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Local clients to get priority if India arm of foreign banks goes bust

This system will be a part of the contentious Financial Resolution and Deposit Insurance Bill 2017, which is under scrutiny by a joint House panel.

business Updated: Feb 05, 2018 08:18 IST
Saubhadra Chatterji and P Suchetana Ray
Saubhadra Chatterji and P Suchetana Ray
Hindustan Times, New Delhi
Foreign banks,Foreign banks in India,finance ministry
The department of economic affairs has further clarified that the resolution of the Indian branches will be done in accordance to the bill and not be subjected to provisions of the foreign resolution plan(Representational Photo)

Indian customers will have the first right over the assets of foreign banks operating in India in case of bankruptcy or any resolution action, the department of economic affairs under the finance ministry has indicated to a parliamentary panel.

This system will be a part of the contentious Financial Resolution and Deposit Insurance Bill 2017, which is under scrutiny by a joint House panel. The panel is expected to submit its report by the end of the budget session.

At a meeting of the panel, the department clarified that in case of any resolution action on the parent company in a foreign country, Indian customers will have the first right over the assets of the local arm. “The creditors of the specified service providers in India shall have first charge on the assets of the specified service provider for the purpose of resolution or liquidation under the bill,” said a ministry note.

The department of economic affairs has further clarified that the resolution of the Indian branches will be done in accordance to the bill and not be subjected to provisions of the foreign resolution plan. “It empowers the appropriate regulator to initiate resolution against a branch office of a corporate body incorporated outside India,” the note further said. Experts say this is an effort to ringfence Indian depositors. “This provision in the bill will ringfence Indian depositors against risks ,” said Kuntal Sur, partner and head of financial services risk at PwC India.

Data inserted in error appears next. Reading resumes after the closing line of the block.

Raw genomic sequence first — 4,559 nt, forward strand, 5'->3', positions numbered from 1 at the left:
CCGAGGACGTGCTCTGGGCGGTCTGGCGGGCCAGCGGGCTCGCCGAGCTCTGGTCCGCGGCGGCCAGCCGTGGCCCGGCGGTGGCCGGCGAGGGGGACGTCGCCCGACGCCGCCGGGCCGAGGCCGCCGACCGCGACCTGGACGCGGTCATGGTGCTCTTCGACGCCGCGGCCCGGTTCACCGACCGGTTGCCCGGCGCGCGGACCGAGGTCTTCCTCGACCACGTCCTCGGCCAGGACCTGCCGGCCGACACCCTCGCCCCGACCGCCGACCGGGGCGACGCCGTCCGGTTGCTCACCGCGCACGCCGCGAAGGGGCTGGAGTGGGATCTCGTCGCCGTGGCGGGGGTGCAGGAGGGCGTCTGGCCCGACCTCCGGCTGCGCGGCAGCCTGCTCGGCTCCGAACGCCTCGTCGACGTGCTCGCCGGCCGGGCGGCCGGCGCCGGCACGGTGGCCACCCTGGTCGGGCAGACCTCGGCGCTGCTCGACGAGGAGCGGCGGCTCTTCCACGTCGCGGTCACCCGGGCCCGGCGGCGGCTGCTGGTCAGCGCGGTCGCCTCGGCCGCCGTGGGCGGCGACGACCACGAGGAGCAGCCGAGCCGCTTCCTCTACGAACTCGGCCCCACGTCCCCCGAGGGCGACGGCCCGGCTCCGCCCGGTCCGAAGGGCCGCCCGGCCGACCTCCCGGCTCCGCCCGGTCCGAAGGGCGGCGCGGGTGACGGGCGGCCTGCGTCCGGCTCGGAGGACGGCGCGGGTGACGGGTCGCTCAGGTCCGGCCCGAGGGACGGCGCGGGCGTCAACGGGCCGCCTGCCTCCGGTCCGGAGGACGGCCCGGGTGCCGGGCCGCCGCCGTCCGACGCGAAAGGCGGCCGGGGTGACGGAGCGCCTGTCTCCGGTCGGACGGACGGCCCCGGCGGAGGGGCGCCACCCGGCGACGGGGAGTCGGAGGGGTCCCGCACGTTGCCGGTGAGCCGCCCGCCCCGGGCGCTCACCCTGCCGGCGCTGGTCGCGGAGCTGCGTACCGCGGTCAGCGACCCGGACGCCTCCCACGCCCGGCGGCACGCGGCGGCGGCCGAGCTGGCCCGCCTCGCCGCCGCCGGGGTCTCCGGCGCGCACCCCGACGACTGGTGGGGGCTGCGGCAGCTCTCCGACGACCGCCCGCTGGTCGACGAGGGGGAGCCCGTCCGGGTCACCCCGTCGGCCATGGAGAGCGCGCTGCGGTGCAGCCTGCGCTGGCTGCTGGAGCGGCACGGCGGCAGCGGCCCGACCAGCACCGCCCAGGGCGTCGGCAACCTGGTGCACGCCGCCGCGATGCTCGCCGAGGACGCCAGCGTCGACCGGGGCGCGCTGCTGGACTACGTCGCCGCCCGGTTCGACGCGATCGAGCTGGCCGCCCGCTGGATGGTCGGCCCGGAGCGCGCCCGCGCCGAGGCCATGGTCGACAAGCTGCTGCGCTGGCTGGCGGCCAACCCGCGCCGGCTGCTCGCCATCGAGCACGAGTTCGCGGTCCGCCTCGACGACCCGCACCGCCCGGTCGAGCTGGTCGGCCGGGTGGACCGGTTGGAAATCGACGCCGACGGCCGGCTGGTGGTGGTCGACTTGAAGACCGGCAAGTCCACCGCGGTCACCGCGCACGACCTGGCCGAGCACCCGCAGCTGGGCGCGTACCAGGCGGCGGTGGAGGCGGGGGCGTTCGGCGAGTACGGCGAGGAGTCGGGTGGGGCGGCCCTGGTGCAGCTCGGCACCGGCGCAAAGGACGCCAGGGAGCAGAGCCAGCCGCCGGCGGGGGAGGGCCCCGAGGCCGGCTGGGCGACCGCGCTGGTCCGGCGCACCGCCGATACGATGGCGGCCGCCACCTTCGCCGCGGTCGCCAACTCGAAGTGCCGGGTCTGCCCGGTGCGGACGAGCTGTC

He added that currently there is no law that prevents foreign financial firms from repatriating some of the funds, unless the Indian branch has been structured as a wholly owned subsidiary of the parent company.

According to RBI records, there are currently 43 foreign banks operating in India through their branches. The list includes Citibank, Standard Chartered, Sumitomo Mitsui Banking Corporation, American Express Banking Corp and Barclays Bank Plc.

RBI data also shows the combined loans by these banks stood at Rs 3.42 trillion during 2016-17.

The resolution corporation is a new entity whose creation has been proposed by the bill which the government is keen on legislating. The bill envisages the corporation taking over some of the responsibilities of the RBI that have to do with the resolution process when a bank collapses. The body will also have jurisdiction over Indian branches of all foreign financial firms operating in the country.

“Such bank offices may be classified in the category of critical risk to viability by the appropriate regulator, and resolved in accordance with the provisions of the bill,” said a note of the finance ministry submitted to Parliament’s joint committee reviewing the bill that has been seen by Hindustan Times.

First Published: Feb 05, 2018 07:36 IST